Tagged: John Retallack

A Play for the Spring: An Enchanted Afternoon at Corpus Christi College

This song has been stuck in my head throughout the merry month of May, ever since I spent a charmed afternoon watching a matinee performance of As You Like It at Corpus Christie College, co-directed by John Retallack and Renata Allen of the Oxford Playmaker and performed as part of the college’s 500th-anniversary celebrations. I had gone there expecting to watch a students’ play and came away enriched by a remarkable experience of great theatre.

The play was set around multiple locations around the college. The audience followed the scenes at the garden, the cloister, a cosy auditorium set up as the Forest of Arden, the college chapel and the hall. The cast consisted entirely of students and staff, and yet the play was nothing less than professional. Each actor lived their role on the stage as they emoted, fought, fell in love, fainted, philosophised, wooed, teased, hunted, dined, played the fool, sang and danced through the play. Orlando’s frustration over his life at the beginning of the play came through as earnestly as his devotion to his lady-love in the later scenes, as did Oliver’s cruelty and subsequent transformation. Both Rosalind and Celia had immense stage presence as well as the chemistry of devoted cousins whose lively dialogue was at the heart of the story. Touchstone was the star of the show, stealing every scene with her exuberant presence, whether it was grudgingly accompanying the cousins to the forest, leading the audience (sometimes literally) to the next scene, wooing an equally brilliant Audrey or kicking the simpleton William off the stage in a sequence of comic dance steps. The actors from amongst the staff were as effective – the genial Senior Duke and the wicked Duke Frederick, the devoted Adam and honest Corin could not have been any better.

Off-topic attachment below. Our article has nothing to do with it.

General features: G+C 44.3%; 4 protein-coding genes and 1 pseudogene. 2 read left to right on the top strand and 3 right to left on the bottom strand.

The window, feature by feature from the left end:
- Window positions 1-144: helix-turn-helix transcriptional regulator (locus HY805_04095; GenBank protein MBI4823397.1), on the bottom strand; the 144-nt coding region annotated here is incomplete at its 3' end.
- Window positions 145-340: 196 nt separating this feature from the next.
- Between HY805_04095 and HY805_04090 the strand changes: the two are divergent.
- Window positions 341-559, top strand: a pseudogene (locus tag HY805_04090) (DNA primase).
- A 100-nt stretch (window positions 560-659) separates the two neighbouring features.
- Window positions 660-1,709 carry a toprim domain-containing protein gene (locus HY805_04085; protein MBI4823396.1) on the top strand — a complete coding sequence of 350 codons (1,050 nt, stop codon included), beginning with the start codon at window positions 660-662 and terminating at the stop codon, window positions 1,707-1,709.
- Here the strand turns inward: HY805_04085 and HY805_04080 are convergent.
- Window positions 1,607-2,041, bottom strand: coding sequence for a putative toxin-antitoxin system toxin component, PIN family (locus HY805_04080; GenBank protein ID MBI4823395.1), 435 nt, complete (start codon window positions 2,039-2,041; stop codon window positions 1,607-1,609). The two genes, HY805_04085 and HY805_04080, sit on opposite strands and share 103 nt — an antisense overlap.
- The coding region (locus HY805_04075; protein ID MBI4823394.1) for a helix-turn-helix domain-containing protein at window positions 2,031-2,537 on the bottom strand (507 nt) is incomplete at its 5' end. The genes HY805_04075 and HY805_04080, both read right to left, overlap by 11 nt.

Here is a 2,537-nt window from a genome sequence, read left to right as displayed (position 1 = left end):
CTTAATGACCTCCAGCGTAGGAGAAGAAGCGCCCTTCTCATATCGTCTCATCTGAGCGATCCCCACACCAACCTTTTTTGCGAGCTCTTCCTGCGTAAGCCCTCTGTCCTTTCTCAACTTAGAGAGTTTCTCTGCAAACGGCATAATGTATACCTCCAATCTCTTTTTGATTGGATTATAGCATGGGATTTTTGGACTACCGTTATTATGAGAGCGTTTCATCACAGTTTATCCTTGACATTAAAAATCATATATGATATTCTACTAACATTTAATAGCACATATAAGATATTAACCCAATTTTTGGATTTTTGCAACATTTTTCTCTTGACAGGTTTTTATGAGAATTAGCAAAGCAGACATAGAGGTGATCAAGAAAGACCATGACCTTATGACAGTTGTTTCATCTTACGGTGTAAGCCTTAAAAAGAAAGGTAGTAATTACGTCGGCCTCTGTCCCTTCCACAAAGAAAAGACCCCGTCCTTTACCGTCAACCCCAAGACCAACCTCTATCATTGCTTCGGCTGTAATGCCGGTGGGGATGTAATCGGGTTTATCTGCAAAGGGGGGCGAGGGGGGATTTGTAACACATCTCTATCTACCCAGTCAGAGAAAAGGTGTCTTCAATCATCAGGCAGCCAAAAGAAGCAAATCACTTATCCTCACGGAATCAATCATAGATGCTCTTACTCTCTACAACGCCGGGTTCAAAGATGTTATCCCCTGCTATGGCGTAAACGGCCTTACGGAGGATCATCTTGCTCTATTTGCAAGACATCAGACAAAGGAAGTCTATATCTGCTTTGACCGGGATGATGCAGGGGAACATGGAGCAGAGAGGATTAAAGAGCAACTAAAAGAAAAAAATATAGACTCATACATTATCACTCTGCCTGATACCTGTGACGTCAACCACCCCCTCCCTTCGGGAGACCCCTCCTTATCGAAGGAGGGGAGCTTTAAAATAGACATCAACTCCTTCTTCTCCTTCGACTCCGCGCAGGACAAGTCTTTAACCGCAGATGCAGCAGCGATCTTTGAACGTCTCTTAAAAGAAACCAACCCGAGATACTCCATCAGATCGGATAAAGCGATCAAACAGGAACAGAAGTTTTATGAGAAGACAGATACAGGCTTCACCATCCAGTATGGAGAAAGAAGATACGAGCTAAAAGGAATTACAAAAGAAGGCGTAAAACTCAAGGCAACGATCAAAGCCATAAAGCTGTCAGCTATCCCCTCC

All five songs set to music by Howard Goodall were rendered melodiously. Amiens cast a spell on the audience with her songs that invoked both the pastoral setting and the philosophy of the simple life. Every aspect of the play came together perfectly – the idyllic settings of Corpus Christie in spring, the lilting music, and the talented cast. The fourth wall was pushed aside regularly and deliberately to include the audience, as characteristic of the Bard’s comedies.

A very few minor quibbles. Rosalind and Celia batting their eyelashes to convey that they were falling in love appeared artificial, for the actors are naturally good without the need for histrionics. Jacques delivered his much celebrated lines beautifully but he was too lively, without the melancholy that marked the original character. Orlando could have attacked the Duke’s table brandishing a sword rather than a gun. But overall it was a magical performance which took the audience back in time to the Bard’s own theatre.